Letter: When we cross that bridge

Posted 2/29/24

We need more deliberate thought and creativity.

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Letter: When we cross that bridge


To the editor:

The saying, “Let’s cross that bridge when we get to it,” is one of my favorites. When something comes up, let’s deal with whatever it is when it happens.

Owning a business is not for the fainthearted. Things come at us that we could never plan for, but rather than curl up into a ball, we figure it out. We rise.

While many of us have adapted after 2020 so we are still in business, we now face the literal bridges in our way of being able to keep standing.
The Washington Bridge debacle is affecting all of us, and it isn’t always the actual traffic. Sometimes it is the perception of traffic that keeps people in their neighborhood bubble.

Some in government keep repeating, “the traffic isn’t that bad.” My friends who must be at work before 8 a.m. say otherwise.

There is no spinning this into a positive situation. The Washington Bridge brings many from Providence and everyone west and north of Providence to our businesses. If you are a Rhode Islander, Providence to Bristol is a big ask in the best of times.

Many businesses pull clients from Jamestown, even North Kingstown and Narragansett, who make the trip over to Bristol for an appointment, to shop, bike, visit a museum or enjoy our restaurants.

The new traffic pattern to get to and from the Newport Bridge is still confusing and congested at many of the hours customers travel here. Another challenge.

Then from the ivory towers of decision making, we learn the Mt. Hope Bridge will be reduced to one lane of traffic starting March 11, with a schedule of 9 a.m. to 3 p.m., Mondays to Thursdays, and 9 a.m. to 1 p.m. on Fridays.

I understand that we must care for our bridges now so we are not in the situation that the Washington Bridge has put us in, but the memo started with, “We are pleased to report that the Mt. Hope Bridge dehumidification project is well underway.” Pleased?

The letter went on to say, “We are reaching out to give you adequate time to plan for alternate lane travel that will enable traffic to move in both directions.”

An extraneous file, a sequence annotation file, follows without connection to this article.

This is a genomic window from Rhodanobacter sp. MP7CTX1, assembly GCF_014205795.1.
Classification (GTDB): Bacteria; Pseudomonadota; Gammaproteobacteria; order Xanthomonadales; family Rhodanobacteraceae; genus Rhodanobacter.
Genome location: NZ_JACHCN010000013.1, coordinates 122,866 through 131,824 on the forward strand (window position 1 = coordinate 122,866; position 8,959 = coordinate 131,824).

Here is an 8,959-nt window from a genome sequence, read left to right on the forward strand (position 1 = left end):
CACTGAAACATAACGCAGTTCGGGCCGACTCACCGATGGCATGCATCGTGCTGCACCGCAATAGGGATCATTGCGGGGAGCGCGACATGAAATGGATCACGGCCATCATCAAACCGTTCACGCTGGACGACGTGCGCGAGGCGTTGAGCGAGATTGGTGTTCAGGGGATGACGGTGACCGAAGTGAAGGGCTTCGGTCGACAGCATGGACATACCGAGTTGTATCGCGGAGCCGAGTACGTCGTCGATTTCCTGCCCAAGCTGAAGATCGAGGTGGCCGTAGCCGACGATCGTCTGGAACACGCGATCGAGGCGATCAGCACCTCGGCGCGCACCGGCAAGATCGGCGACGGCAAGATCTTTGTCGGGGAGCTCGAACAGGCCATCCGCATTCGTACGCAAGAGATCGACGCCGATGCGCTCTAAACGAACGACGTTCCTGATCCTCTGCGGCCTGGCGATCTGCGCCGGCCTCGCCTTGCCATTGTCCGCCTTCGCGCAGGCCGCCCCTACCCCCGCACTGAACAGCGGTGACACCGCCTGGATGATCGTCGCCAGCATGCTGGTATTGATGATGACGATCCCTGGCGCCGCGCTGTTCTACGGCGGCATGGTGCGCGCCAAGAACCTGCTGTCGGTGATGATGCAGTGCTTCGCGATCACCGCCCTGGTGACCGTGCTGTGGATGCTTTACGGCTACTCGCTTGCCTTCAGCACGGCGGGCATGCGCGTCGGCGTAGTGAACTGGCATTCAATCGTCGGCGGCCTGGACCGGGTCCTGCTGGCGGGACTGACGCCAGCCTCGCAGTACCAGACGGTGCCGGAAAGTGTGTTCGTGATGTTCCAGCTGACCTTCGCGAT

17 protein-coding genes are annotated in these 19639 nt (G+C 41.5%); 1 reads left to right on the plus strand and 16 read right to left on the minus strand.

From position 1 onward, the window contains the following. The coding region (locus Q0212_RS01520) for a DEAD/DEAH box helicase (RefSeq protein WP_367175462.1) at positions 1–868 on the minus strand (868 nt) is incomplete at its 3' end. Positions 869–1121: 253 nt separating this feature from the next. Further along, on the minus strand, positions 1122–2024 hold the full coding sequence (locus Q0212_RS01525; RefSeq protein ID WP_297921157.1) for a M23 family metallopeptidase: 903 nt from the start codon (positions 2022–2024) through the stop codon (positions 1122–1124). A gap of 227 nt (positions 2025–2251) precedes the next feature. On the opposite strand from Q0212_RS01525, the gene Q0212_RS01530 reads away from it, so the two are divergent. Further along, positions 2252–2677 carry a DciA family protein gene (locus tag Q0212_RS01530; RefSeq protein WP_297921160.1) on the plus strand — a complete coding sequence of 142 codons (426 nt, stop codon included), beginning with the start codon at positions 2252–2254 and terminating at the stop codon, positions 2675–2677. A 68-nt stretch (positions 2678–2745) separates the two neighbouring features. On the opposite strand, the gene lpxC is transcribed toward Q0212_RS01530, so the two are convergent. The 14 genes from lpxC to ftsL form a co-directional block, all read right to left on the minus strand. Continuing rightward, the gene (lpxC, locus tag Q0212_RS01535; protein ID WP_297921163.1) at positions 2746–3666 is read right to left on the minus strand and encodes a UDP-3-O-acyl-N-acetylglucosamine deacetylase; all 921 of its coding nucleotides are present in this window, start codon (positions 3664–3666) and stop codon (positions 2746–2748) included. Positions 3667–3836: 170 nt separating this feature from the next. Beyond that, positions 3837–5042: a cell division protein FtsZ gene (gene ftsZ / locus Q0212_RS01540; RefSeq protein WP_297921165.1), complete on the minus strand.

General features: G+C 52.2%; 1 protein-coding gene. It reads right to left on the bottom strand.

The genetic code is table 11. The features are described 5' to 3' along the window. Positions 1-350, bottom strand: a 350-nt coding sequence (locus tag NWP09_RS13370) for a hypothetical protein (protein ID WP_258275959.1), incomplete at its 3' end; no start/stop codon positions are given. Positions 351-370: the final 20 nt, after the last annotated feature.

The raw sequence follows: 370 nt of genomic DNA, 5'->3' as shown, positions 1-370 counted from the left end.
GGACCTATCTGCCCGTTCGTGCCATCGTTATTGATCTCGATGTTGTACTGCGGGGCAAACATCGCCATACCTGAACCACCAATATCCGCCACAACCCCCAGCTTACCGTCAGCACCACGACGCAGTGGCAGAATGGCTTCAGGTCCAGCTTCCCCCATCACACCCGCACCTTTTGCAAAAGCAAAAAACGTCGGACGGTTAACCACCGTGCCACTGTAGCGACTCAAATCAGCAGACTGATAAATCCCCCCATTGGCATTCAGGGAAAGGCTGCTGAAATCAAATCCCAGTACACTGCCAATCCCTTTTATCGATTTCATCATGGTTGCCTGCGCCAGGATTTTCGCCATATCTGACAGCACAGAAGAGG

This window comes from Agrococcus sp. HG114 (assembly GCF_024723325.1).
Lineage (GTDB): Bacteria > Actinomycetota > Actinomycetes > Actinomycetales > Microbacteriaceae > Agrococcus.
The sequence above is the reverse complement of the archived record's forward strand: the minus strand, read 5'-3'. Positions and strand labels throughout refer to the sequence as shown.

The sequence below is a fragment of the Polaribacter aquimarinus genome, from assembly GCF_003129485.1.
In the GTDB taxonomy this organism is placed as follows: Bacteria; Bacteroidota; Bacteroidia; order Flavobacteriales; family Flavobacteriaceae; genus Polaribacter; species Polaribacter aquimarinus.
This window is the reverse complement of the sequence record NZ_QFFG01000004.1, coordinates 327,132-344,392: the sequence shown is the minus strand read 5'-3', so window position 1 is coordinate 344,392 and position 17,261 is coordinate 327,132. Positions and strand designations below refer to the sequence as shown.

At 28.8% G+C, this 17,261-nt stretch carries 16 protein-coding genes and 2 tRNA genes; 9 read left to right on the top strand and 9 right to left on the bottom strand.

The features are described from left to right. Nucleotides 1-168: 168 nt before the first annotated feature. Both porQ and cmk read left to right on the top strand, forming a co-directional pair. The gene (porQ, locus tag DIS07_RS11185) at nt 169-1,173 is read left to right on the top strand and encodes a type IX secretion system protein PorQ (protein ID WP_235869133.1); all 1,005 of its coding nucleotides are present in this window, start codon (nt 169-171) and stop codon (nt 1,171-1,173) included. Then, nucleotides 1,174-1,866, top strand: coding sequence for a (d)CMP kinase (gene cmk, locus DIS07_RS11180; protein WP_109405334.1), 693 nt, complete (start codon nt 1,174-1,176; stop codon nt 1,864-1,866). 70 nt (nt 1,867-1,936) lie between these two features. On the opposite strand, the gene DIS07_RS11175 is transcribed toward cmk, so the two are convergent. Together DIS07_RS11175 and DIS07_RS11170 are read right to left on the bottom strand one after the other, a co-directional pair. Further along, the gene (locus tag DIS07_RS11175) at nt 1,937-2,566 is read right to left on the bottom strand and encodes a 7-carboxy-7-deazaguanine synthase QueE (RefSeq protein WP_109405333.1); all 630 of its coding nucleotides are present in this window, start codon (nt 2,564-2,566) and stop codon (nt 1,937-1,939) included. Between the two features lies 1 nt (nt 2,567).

What does this mean?

As a peninsula, Bristol is a pain to get to and from under the best of circumstances. How are we expected to operate our businesses with three pathways, involving three separate bridges, all compromised at the same time?

I am sure that the Bridge Authority planned for this project long before the Washington Bridge situation, but how much more can our leaders ask without offering feasible solutions? There must be a better way so there are businesses left.

We need more deliberate thought and creativity.

What about a true Ocean State ferry system with regular stops all over both West and East Bay, with trolleys to get people where they need to go? This would require far more creativity and planning. I am sad to say our leaders don’t seem interested in creative solutions.

It is time for true leadership.

Alayne White

2024 by East Bay Media Group

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Meet our staff
Jim McGaw

A lifelong Portsmouth resident, Jim graduated from Portsmouth High School in 1982 and earned a journalism degree from the University of Rhode Island in 1986. He's worked two different stints at East Bay Newspapers, for a total of 18 years with the company so far. When not running all over town bringing you the news from Portsmouth, Jim listens to lots and lots and lots of music, watches obscure silent films from the '20s and usually has three books going at once. He also loves to cook crazy New Orleans dishes for his wife of 25 years, Michelle, and their two sons, Jake and Max.